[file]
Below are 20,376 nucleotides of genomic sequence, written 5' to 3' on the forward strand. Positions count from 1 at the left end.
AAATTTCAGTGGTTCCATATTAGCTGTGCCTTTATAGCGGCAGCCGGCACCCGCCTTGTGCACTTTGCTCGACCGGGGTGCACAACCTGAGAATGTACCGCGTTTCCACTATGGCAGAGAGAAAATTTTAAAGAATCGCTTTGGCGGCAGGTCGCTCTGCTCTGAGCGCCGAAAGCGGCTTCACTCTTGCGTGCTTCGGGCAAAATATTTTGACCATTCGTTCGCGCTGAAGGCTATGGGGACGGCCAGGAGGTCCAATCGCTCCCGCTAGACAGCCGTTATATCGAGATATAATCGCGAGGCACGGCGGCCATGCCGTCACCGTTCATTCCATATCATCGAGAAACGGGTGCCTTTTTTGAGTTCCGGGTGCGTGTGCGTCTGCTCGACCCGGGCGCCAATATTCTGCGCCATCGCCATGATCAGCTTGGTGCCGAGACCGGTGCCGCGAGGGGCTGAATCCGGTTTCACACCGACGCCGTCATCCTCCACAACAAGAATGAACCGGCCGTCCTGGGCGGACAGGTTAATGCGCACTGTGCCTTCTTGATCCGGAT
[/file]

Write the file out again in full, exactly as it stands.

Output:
Below are 20,376 nucleotides of genomic sequence, written 5' to 3' on the forward strand. Positions count from 1 at the left end.
AAATTTCAGTGGTTCCATATTAGCTGTGCCTTTATAGCGGCAGCCGGCACCCGCCTTGTGCACTTTGCTCGACCGGGGTGCACAACCTGAGAATGTACCGCGTTTCCACTATGGCAGAGAGAAAATTTTAAAGAATCGCTTTGGCGGCAGGTCGCTCTGCTCTGAGCGCCGAAAGCGGCTTCACTCTTGCGTGCTTCGGGCAAAATATTTTGACCATTCGTTCGCGCTGAAGGCTATGGGGACGGCCAGGAGGTCCAATCGCTCCCGCTAGACAGCCGTTATATCGAGATATAATCGCGAGGCACGGCGGCCATGCCGTCACCGTTCATTCCATATCATCGAGAAACGGGTGCCTTTTTTGAGTTCCGGGTGCGTGTGCGTCTGCTCGACCCGGGCGCCAATATTCTGCGCCATCGCCATGATCAGCTTGGTGCCGAGACCGGTGCCGCGAGGGGCTGAATCCGGTTTCACACCGACGCCGTCATCCTCCACAACAAGAATGAACCGGCCGTCCTGGGCGGACAGGTTAATGCGCACTGTGCCTTCTTGATCCGGAT